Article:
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Free Amateur Radio Classes in September

For those of you that wish to make the glorious change to Amateur Radio, there will be free classes at the SCETV building next to Williams-Brice Stadium at 1041 George Rogers Blvd. The classes will be the evenings of September 18-21 and the exam will be held on Saturday, September 22nd. The classes are free and the exam will be $10.


Advantages of Amateur Radio over CB are:

1. Installation is easier. An unloaded 1/4 wave CB antenna is 8.6 feet whereas a VHF is 1.6 feet and UHF is just over 6 inches. There are many VHF/UHF radios available that have remote heads so You can mount the bulky radio out of sight and only have to deal with a much smaller head unit to mount on the dash or windshield.

2. Sound quality is better. CB is AM and VHF is FM. Think of AM radio vs FM radio stations.

3. The classes are not too difficult, but they do teach you a lot so that if you have comm issues you will have a deeper knowledge base to troubleshoot problems.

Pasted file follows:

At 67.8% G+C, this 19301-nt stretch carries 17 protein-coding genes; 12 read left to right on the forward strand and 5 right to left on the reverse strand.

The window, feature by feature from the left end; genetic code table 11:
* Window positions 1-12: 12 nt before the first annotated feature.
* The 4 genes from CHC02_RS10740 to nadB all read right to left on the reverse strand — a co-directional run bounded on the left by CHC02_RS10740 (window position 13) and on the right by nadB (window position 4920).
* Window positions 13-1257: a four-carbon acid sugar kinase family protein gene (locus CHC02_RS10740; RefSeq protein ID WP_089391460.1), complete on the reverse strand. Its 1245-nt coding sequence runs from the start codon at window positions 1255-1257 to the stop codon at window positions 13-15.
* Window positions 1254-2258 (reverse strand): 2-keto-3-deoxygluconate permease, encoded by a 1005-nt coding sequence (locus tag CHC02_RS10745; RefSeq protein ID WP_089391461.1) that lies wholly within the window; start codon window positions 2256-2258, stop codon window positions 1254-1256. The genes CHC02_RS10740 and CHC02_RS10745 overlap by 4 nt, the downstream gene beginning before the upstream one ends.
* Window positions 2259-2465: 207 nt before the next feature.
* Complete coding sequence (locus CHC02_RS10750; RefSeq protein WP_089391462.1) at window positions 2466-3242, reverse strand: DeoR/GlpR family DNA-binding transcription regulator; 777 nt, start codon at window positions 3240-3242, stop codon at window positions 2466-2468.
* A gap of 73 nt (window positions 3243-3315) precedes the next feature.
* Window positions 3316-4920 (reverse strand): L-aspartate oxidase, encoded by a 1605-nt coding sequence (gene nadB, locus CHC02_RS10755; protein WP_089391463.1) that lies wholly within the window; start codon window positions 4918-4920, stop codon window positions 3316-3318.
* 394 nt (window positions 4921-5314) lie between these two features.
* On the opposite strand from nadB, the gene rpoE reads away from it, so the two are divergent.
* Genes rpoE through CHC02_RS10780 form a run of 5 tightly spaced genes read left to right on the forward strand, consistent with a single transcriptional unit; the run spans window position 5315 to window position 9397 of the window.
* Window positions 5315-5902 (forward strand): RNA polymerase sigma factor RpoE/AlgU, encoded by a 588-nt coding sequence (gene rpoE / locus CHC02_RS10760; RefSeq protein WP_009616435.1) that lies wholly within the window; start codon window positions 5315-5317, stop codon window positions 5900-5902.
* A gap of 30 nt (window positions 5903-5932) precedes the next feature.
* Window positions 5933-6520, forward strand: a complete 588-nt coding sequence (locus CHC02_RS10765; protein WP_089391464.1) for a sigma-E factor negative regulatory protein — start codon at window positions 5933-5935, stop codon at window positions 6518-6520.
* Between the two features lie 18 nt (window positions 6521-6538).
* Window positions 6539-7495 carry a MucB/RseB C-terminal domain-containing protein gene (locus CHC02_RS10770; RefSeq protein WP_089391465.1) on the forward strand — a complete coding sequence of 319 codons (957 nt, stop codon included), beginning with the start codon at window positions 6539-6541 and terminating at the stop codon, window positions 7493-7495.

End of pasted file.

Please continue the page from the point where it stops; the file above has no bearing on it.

4. Cost and convenience. If all you really want to do is trail comms for a short distance, you can get a cheap Chinese radio for only $25.

5. Having an Amateur Radio license grants you access to thousands of repeaters which can increase your range from only a few miles to a radius of up to 20-50 miles, depending on terrain and elevation. I was once halfway between Abbeville and McCormick making full-quieting contact with a repeater on Sassafras Mountain. That is just over 70 miles. Granted I had to crank my power up to 50 watts, but I got in there crystal clear.

Here is an interesting idea I once had for a completely stealth (and not thief attracting) install idea for Jeep Wrangler. The fiberglass & composites in the hard tops and the canvas & vinyl in the soft tops are effectively invisible to radio waves. A Jeeper could easily mount a center loaded 1/2 wave dual band antenna that is around 19" tall in the rear cargo area. A 1/2 wave antenna will not have ground-plane issues like a 1/4 wave antenna and your antenna will be completely enclosed preventing trail damage and being less noticeable to "prying eyes."

It's fun, you'll like it. Tripp can back me up here.